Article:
Friday Morning News

rip-mix-burn-primary-100590277-largeThe first leak from the iOS 9 beta hints at an upgraded front-facing camera on the next iPhone, one that includes 1080p video and even a flash. The current front-facing camera on the iPhone is a 1.2 megapixel shooter with support for 720p video, but it looks as though Apple are looking to up the ante with higher resolution image and video capture, and there’s a pretty good chance we’ll see better optics, too.

A serious security flaw in iOS makes it easy to present a legitimate-looking window asking for the iCloud login details of anyone using Apple’s built-in Mail app. Because Mail on iOS loads HTML from remote websites, it can load a form that looks exactly like the iCloud login prompt — even though it’s not sending those details off to Apple. You can expect Apple is working on a fix for this, which should be released very soon now that the issue has public visibility.

IOS 9 will allow developers to build and release content blockers for Mobile Safari which define resources that will be prevented from loading. 9to5Mac says this kind of thing will allow people to make ad-blockers for Mobile Safari, which will hurt websites that rely on ads as some kind of revenue stream.

Following OS X dropping discoveryd in favour of the much more stable mDNSResponder, 9to5Mac notes iOS 9 has also done the same backflip, dropping discoveryd for mDNSResponder for improved network stability (and hopefully less restarts).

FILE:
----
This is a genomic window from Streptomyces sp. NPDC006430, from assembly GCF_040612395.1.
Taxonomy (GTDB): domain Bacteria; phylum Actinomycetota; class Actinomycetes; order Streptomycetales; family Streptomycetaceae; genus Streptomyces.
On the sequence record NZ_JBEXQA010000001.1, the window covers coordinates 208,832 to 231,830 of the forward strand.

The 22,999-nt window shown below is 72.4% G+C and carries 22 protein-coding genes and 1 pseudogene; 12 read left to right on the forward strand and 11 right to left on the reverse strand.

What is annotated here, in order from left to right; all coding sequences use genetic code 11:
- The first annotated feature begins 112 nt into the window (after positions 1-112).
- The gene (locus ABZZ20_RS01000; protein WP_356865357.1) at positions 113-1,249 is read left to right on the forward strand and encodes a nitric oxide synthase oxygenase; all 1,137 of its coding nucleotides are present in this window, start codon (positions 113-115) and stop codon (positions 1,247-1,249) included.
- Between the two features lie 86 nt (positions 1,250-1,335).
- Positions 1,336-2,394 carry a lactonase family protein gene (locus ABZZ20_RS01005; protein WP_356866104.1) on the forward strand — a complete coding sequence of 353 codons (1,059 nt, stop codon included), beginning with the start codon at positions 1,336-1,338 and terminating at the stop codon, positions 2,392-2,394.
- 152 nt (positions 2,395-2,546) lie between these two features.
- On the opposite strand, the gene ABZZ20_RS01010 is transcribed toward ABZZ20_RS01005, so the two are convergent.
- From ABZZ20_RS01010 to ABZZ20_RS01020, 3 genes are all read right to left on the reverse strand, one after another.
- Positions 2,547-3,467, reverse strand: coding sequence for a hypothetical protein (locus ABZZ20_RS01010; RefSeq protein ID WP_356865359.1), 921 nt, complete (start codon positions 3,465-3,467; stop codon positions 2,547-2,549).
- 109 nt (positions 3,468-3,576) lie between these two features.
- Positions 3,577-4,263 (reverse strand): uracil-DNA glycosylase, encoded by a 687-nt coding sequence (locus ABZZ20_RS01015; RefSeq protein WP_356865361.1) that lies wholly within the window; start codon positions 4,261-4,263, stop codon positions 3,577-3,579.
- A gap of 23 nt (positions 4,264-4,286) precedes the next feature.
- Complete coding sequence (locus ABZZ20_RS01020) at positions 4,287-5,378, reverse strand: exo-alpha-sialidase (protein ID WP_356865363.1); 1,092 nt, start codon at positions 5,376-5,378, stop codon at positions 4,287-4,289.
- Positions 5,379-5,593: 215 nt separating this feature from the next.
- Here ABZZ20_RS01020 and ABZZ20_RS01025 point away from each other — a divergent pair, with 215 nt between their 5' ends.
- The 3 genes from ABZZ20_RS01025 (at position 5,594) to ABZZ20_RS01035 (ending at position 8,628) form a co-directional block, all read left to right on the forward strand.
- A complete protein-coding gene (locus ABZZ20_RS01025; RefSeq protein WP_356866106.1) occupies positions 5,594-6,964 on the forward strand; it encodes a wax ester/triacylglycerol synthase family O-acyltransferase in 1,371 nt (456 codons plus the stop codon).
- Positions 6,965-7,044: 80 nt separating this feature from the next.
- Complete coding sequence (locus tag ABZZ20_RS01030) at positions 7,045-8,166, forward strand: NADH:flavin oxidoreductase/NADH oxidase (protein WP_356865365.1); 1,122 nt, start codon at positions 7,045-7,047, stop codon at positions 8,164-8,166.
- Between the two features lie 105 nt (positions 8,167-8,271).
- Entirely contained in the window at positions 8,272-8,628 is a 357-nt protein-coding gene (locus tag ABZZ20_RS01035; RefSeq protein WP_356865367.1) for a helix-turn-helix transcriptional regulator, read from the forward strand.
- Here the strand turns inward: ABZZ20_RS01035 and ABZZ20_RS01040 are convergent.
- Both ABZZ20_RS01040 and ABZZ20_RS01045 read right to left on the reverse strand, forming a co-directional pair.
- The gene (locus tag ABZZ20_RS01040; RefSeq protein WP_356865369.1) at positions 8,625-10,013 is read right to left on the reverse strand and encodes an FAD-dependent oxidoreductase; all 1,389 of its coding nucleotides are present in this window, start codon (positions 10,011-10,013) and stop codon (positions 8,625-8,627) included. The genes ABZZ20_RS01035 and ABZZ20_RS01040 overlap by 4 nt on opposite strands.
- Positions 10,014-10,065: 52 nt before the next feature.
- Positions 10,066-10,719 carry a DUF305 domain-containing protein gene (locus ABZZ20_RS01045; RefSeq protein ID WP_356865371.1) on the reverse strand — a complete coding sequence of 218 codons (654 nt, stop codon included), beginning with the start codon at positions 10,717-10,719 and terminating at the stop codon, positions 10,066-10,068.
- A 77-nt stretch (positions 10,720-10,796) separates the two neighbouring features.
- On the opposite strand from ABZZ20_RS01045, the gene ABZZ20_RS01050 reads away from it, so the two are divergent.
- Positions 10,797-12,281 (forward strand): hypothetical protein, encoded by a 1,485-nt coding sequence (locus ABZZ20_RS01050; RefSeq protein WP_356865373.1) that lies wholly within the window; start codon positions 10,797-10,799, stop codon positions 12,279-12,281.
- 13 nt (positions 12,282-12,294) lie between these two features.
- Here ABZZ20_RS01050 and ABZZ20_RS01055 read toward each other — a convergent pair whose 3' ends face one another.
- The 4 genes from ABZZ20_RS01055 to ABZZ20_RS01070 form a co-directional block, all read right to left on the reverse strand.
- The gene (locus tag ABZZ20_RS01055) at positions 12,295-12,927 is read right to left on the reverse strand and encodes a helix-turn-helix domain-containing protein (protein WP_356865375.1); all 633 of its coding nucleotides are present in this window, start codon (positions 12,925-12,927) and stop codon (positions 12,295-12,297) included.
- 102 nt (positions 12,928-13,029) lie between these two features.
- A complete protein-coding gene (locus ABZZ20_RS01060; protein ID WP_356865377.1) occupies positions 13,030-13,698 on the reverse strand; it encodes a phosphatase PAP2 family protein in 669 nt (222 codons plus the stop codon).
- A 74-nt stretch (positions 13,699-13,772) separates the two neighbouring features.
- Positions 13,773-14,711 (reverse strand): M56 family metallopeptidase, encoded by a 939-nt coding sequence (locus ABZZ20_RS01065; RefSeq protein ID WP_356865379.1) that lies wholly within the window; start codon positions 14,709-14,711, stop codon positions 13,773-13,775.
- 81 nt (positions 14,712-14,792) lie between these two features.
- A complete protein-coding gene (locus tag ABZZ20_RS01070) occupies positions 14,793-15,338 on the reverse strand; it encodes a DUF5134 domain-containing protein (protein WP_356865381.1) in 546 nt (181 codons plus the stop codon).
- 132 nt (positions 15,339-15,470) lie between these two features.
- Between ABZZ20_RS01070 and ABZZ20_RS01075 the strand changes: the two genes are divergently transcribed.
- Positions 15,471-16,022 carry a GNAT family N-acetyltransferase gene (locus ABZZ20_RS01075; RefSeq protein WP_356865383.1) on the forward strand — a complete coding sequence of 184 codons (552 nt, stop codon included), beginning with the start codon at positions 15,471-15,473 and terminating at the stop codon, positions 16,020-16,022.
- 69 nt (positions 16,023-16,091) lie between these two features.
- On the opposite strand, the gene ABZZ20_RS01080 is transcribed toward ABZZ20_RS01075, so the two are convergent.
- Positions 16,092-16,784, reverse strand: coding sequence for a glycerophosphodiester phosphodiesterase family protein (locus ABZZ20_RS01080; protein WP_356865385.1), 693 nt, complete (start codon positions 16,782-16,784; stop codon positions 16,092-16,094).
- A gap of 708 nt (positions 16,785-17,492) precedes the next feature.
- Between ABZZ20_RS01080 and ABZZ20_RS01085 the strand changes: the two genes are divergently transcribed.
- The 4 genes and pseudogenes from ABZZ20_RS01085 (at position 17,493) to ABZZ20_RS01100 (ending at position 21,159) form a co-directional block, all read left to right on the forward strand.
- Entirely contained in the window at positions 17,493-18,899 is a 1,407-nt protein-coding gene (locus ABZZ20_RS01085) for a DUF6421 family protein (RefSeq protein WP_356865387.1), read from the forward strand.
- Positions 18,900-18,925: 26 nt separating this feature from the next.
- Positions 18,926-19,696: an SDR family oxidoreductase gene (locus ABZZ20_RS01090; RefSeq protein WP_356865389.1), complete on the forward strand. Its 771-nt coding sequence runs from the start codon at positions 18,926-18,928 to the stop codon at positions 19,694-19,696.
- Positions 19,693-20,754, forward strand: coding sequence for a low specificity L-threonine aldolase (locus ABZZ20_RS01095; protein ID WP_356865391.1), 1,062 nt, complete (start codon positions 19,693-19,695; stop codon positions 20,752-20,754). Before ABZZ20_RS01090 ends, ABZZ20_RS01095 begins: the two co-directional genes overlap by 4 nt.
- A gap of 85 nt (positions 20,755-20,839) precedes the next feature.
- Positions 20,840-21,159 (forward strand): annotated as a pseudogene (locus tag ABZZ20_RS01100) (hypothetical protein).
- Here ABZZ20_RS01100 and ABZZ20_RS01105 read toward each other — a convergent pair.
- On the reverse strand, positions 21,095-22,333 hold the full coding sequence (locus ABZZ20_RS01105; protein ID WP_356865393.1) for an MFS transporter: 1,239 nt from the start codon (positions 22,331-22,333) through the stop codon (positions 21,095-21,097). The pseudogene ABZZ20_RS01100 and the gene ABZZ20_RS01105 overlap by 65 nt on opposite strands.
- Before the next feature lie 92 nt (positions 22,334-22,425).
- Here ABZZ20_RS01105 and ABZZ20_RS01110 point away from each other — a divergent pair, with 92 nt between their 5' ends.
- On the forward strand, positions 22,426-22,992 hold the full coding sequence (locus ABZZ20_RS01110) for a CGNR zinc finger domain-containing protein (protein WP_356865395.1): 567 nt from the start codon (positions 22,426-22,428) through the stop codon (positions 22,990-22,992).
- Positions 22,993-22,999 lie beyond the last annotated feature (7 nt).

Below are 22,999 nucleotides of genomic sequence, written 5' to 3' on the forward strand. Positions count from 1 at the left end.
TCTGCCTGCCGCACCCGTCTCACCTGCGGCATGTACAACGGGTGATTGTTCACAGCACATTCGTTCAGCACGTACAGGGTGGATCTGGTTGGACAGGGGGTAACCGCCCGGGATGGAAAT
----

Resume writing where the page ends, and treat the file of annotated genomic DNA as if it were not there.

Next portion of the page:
Apple has confirmed the vans it was driving around several US states were for mapping and data gathering purposes. A post on the Apple website also reveals the future locations of the vans, just in case you were in the US and wanted to try and get on camera.

One of the other improvements to Apple’s developer program is the upgraded device limits available to developers for testing. Previously developers were only allowed to add 100 individual devices in total to their account, but each platform now gets 100 slots. That’s five hundred total devices across the iPhone, iPad, iPod touch, Apple Watch, and Apple TV. Yeah, apparently the Apple TV will also be getting apps at one stage.

Also from WWDC is the news that ResearchKit is now supported on the iPad after initially launching on the iPhone.

TechCrunch writes the Apple Watch is about to become the perfect podcast machine, with watch OS 2 supporting local long-form audio playback as well as local audio recording.

Macworld pens a retrospective look at the old Apple which once wanted you to own all of your music and customise it to your own tastes. Alas, that was 14 years ago, and people listen to music very differently now.

Apple has released the Backstage video it debuted as its WWDC 2015 Keynote opener on YouTube, so you can watch it as many times as you want. It’s pretty great, if I’m honest.

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